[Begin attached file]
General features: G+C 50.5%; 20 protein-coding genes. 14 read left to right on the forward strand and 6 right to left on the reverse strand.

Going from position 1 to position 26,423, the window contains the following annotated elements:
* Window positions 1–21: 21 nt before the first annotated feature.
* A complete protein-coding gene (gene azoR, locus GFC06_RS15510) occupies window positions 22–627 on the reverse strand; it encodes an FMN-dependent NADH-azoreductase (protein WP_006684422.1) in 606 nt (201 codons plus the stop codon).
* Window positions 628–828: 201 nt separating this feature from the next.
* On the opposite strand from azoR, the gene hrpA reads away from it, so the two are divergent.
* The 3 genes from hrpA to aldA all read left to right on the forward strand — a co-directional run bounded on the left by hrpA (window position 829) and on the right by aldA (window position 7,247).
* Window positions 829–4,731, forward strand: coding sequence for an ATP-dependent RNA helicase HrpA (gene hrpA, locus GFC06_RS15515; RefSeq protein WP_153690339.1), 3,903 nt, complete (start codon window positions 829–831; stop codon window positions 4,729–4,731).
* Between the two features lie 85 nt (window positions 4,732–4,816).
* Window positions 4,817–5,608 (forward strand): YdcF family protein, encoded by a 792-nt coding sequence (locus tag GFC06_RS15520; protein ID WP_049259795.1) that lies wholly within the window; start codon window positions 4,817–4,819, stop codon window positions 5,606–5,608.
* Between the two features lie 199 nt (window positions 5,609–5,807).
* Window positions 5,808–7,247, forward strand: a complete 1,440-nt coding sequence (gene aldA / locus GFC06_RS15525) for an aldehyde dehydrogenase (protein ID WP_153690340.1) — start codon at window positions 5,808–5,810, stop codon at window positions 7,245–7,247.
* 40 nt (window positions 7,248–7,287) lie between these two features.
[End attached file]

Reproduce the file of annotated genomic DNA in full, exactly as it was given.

General features: G+C 50.5%; 20 protein-coding genes. 14 read left to right on the forward strand and 6 right to left on the reverse strand.

Going from position 1 to position 26,423, the window contains the following annotated elements:
* Window positions 1–21: 21 nt before the first annotated feature.
* A complete protein-coding gene (gene azoR, locus GFC06_RS15510) occupies window positions 22–627 on the reverse strand; it encodes an FMN-dependent NADH-azoreductase (protein WP_006684422.1) in 606 nt (201 codons plus the stop codon).
* Window positions 628–828: 201 nt separating this feature from the next.
* On the opposite strand from azoR, the gene hrpA reads away from it, so the two are divergent.
* The 3 genes from hrpA to aldA all read left to right on the forward strand — a co-directional run bounded on the left by hrpA (window position 829) and on the right by aldA (window position 7,247).
* Window positions 829–4,731, forward strand: coding sequence for an ATP-dependent RNA helicase HrpA (gene hrpA, locus GFC06_RS15515; RefSeq protein WP_153690339.1), 3,903 nt, complete (start codon window positions 829–831; stop codon window positions 4,729–4,731).
* Between the two features lie 85 nt (window positions 4,732–4,816).
* Window positions 4,817–5,608 (forward strand): YdcF family protein, encoded by a 792-nt coding sequence (locus tag GFC06_RS15520; protein ID WP_049259795.1) that lies wholly within the window; start codon window positions 4,817–4,819, stop codon window positions 5,606–5,608.
* Between the two features lie 199 nt (window positions 5,609–5,807).
* Window positions 5,808–7,247, forward strand: a complete 1,440-nt coding sequence (gene aldA / locus GFC06_RS15525) for an aldehyde dehydrogenase (protein ID WP_153690340.1) — start codon at window positions 5,808–5,810, stop codon at window positions 7,245–7,247.
* 40 nt (window positions 7,248–7,287) lie between these two features.